On the other hand, the Schwab Platinum card is for more seasoned investors. Along with the standard American Express Platinum fees and travel and entertainment benefits, you’ll also get $15 in Uber Cash ($200 annually); a $100 statement credit for qualifying Schwab holdings of $250,000 or more ($200 credit for holdings of $1,000,000 or more); and 100,000 Membership Rewards points when you spend $6,000 on eligible purchases within the first six months.
Which American Express card should you apply for?
Membership Rewards cards aren’t for everyone. The rewards are focused on travel purchases, and the best asset of the American Express travel rewards program is its travel perks – including lounge access – rather than travel rewards. In other words, you need to be a frequent traveler to really reap the benefits of the Membership Rewards program. That said, if you fit the bill and want to maximize your points, you should consider signing up for the following:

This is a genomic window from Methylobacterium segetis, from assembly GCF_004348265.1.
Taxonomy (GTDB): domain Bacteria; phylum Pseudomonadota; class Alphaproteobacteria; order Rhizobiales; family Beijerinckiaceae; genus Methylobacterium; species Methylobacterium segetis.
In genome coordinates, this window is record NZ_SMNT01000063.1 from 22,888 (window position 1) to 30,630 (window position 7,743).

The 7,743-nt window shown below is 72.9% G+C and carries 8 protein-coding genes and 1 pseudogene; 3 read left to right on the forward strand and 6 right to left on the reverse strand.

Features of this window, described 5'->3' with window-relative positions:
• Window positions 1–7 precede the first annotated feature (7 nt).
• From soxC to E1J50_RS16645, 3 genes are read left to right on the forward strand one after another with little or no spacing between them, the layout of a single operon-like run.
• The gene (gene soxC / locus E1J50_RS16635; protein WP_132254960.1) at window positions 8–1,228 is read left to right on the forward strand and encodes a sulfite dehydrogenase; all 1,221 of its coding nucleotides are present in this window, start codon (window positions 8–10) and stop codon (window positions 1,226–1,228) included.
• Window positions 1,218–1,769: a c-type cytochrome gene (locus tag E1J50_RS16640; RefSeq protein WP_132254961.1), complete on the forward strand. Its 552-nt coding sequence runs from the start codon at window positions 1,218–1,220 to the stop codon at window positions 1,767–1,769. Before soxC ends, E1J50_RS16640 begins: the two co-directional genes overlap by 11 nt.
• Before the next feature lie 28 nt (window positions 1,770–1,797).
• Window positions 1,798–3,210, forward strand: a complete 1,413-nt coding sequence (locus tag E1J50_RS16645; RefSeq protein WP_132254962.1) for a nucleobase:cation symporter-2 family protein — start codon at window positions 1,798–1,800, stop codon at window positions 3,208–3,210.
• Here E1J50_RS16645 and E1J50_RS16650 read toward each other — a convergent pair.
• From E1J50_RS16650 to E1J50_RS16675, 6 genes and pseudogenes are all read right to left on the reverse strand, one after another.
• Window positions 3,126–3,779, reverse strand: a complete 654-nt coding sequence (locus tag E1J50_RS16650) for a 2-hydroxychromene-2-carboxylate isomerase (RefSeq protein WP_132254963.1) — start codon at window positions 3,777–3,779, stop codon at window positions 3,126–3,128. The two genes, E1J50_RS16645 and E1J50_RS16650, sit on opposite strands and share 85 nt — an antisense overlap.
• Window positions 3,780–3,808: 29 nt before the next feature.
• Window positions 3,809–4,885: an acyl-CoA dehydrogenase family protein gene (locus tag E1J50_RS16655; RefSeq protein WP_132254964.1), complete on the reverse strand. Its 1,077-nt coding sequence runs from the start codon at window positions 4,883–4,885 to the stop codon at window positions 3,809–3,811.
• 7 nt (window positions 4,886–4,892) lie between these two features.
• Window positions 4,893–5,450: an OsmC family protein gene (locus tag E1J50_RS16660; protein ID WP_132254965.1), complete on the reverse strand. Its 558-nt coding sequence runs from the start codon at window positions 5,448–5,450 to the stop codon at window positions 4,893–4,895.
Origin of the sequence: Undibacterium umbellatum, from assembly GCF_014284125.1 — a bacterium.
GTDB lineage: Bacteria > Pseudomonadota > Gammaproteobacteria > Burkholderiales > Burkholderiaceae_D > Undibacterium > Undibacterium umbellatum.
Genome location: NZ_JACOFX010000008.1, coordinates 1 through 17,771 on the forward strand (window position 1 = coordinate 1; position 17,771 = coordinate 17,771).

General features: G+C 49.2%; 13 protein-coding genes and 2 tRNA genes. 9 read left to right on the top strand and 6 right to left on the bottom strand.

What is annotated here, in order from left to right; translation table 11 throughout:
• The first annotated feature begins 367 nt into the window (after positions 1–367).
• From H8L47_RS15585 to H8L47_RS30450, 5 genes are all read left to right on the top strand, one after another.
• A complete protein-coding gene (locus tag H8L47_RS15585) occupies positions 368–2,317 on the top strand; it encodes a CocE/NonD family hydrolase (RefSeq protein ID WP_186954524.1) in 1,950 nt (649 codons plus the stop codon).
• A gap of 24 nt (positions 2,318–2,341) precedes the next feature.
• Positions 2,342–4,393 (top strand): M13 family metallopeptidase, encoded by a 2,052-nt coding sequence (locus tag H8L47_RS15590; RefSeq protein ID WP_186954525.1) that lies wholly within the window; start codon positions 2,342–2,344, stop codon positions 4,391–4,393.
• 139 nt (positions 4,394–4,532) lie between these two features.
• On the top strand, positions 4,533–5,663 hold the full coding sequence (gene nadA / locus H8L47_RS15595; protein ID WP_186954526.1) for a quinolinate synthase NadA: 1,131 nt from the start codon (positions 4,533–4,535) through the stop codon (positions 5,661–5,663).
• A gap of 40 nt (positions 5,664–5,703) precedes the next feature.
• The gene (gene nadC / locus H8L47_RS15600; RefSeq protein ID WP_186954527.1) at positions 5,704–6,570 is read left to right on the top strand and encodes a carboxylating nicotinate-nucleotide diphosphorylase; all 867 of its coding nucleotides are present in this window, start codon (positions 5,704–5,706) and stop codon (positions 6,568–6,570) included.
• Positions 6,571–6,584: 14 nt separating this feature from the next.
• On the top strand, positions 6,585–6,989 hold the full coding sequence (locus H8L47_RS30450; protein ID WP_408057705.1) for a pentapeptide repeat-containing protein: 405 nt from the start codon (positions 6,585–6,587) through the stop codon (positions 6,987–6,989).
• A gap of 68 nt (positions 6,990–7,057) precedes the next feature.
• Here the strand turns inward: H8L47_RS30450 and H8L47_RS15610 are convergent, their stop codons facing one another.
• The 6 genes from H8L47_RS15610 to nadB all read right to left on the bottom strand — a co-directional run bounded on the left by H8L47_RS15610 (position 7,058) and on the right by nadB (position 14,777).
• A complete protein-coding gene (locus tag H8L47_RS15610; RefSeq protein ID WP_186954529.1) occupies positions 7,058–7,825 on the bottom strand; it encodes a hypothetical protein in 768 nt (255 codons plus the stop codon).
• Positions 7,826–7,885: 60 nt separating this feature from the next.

An everyday spending card – Membership Rewards cards are not the strongest candidates for maximizing rewards on everyday spending, but if you are trying to rack up Membership Rewards points, you’ll probably want to sign up for the Amex Preferred Everyday card. If you don’t mind the $95 annual fee and you are able to use the card 30-plus times each month, the Amex Everyday Preferred card may be your best bet – with its 50% bonus, you can earn up to 4.5% back on your first $6,000 in grocery purchases and 3% back on gas purchases.